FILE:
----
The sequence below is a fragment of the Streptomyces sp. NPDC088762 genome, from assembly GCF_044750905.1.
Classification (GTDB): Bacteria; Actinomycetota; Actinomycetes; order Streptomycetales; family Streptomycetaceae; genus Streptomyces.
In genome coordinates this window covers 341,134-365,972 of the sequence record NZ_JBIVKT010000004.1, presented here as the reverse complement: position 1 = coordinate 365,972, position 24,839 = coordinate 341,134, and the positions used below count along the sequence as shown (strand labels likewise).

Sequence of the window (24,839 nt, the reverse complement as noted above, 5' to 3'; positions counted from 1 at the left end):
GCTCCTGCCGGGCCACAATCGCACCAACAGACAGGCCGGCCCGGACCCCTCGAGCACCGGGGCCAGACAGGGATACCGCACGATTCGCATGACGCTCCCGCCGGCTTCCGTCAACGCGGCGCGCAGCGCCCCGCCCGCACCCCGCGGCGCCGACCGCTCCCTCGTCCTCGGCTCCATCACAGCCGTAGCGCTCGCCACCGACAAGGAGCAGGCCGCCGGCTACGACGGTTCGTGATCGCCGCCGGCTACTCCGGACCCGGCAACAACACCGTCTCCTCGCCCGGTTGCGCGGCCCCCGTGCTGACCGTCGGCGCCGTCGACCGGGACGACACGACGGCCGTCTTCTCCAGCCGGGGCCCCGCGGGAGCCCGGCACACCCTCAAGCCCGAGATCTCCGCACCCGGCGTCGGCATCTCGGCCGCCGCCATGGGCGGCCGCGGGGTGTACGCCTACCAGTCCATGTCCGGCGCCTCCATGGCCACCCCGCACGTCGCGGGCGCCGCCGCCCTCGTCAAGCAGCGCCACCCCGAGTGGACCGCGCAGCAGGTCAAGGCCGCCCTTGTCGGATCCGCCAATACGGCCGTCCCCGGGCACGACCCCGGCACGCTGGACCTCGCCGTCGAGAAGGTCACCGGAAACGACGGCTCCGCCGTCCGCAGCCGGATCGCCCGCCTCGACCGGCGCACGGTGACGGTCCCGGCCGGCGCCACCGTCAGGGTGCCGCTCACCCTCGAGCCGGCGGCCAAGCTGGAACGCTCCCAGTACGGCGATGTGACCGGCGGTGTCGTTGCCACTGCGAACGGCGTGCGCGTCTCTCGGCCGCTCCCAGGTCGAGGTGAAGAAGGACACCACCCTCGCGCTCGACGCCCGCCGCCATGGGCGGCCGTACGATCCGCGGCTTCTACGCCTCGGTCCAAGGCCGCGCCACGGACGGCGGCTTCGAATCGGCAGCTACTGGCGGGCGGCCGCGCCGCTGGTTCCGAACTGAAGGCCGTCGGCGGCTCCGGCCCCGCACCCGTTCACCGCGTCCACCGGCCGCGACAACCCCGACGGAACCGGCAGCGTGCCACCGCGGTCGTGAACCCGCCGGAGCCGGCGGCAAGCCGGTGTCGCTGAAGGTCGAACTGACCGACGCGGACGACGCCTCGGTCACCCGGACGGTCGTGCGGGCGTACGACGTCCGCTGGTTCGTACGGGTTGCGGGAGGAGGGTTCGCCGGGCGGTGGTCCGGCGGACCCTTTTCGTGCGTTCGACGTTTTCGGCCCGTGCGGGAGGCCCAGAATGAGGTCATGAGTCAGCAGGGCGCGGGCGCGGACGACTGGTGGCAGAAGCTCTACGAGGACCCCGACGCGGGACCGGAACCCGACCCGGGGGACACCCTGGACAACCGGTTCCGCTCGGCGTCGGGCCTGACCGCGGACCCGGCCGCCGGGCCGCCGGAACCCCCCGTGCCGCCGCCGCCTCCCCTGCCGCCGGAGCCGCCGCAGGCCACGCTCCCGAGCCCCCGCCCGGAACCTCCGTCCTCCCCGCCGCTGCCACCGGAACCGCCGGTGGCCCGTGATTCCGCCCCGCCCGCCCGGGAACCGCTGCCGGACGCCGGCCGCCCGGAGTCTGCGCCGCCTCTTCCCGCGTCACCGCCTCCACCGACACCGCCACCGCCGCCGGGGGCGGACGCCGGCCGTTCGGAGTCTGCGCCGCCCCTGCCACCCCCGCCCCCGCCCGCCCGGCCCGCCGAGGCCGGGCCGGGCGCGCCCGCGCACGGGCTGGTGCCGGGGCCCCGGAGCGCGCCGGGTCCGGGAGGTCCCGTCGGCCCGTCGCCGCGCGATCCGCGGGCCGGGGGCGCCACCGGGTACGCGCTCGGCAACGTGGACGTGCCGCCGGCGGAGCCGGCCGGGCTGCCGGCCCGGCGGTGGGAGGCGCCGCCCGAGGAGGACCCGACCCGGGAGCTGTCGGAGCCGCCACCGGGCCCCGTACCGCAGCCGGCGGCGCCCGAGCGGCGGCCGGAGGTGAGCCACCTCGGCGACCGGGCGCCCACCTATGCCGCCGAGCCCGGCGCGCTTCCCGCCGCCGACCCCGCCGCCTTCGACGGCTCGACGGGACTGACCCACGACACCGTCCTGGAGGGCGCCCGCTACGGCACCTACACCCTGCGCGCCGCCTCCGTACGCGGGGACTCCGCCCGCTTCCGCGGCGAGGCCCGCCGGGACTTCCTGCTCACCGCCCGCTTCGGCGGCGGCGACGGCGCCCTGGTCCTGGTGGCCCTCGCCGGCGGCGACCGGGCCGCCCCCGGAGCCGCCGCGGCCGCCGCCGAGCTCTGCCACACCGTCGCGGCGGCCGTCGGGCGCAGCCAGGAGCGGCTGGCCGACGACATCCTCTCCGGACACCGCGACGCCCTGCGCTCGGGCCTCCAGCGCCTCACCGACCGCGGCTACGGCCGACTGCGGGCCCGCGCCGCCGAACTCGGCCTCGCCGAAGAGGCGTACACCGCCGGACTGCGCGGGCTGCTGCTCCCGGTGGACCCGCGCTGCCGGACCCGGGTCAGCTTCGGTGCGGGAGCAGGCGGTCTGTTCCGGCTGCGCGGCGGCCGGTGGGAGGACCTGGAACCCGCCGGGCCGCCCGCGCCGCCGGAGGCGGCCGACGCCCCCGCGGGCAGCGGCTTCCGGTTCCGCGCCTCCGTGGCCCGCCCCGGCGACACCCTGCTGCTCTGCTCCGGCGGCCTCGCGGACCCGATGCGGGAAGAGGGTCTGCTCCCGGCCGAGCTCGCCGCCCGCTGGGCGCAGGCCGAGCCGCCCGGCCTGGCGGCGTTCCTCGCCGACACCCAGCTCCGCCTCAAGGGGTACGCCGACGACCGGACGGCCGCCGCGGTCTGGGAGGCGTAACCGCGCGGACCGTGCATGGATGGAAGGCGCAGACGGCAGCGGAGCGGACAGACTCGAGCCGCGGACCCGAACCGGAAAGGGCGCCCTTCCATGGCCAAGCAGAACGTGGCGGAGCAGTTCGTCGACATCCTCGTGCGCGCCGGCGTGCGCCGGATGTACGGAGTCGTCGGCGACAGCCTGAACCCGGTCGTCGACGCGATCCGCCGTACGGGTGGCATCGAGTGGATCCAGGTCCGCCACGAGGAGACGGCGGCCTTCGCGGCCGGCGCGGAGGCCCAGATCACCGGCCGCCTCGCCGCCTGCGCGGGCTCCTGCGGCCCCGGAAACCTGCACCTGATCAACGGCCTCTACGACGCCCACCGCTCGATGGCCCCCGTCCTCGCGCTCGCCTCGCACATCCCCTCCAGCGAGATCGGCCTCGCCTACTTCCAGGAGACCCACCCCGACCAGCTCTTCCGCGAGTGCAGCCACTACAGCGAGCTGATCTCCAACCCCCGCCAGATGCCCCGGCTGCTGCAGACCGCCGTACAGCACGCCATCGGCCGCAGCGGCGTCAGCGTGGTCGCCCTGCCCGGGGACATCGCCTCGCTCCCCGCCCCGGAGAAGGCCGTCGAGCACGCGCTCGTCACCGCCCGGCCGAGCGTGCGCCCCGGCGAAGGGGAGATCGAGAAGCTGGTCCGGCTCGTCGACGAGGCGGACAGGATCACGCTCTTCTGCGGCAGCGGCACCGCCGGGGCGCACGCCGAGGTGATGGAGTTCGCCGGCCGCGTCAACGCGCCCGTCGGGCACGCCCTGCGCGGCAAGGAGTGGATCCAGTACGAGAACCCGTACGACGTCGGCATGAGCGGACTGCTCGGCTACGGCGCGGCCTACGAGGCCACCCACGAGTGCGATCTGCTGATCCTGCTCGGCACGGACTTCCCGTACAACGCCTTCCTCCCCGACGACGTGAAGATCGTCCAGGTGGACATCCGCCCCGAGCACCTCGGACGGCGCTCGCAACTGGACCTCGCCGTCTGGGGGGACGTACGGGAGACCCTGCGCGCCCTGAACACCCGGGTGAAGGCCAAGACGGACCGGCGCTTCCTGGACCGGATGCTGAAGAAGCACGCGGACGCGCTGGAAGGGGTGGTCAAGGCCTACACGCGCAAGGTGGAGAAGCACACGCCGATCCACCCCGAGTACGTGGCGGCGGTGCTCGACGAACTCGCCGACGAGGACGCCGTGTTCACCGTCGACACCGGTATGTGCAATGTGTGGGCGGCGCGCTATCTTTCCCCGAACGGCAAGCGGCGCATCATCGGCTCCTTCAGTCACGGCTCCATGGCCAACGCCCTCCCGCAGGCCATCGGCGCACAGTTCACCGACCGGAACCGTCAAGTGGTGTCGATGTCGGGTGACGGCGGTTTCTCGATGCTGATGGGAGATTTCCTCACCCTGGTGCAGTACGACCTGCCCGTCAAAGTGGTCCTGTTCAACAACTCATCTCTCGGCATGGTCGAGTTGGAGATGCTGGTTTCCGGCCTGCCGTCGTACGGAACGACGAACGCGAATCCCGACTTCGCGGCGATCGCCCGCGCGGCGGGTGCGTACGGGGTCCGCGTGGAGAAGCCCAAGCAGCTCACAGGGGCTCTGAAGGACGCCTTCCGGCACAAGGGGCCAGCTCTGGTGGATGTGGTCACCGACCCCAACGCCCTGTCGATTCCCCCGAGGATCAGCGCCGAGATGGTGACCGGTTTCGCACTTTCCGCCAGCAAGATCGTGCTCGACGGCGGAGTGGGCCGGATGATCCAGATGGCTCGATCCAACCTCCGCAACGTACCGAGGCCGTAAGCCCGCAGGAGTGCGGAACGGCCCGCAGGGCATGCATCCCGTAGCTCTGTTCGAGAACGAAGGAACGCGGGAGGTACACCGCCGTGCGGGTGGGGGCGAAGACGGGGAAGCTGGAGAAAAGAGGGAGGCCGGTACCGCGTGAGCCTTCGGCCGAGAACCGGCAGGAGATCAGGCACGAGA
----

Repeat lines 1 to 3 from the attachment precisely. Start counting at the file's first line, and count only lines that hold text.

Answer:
The sequence below is a fragment of the Streptomyces sp. NPDC088762 genome, from assembly GCF_044750905.1.
Classification (GTDB): Bacteria; Actinomycetota; Actinomycetes; order Streptomycetales; family Streptomycetaceae; genus Streptomyces.
In genome coordinates this window covers 341,134-365,972 of the sequence record NZ_JBIVKT010000004.1, presented here as the reverse complement: position 1 = coordinate 365,972, position 24,839 = coordinate 341,134, and the positions used below count along the sequence as shown (strand labels likewise).